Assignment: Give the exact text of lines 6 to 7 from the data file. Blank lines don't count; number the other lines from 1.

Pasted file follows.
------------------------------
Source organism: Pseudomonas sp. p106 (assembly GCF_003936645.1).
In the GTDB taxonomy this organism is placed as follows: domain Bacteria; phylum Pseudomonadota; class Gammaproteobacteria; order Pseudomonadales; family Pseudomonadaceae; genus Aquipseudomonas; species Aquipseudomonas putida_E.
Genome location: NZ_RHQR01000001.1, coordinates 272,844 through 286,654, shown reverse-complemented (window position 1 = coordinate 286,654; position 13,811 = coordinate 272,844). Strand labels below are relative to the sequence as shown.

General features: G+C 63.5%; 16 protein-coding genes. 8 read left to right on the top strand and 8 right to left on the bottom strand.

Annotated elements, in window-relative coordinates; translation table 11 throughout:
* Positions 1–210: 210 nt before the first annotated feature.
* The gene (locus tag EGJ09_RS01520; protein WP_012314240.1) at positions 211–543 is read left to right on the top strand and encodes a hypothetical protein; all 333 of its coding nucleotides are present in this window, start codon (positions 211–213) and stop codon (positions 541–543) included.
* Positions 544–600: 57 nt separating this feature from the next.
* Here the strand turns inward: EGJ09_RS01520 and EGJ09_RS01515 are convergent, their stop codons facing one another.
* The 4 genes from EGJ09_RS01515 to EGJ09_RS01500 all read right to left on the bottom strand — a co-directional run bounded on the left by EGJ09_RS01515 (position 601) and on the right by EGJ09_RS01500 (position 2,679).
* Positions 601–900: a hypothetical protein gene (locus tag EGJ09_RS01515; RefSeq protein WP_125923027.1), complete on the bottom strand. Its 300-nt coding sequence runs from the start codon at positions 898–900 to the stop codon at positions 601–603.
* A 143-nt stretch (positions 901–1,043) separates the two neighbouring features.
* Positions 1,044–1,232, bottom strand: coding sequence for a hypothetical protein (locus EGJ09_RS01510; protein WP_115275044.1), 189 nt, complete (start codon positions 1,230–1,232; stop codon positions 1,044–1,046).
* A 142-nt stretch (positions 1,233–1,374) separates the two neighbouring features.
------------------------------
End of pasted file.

* Positions 1–210: 210 nt before the first annotated feature.
* The gene (locus tag EGJ09_RS01520; protein WP_012314240.1) at positions 211–543 is read left to right on the top strand and encodes a hypothetical protein; all 333 of its coding nucleotides are present in this window, start codon (positions 211–213) and stop codon (positions 541–543) included.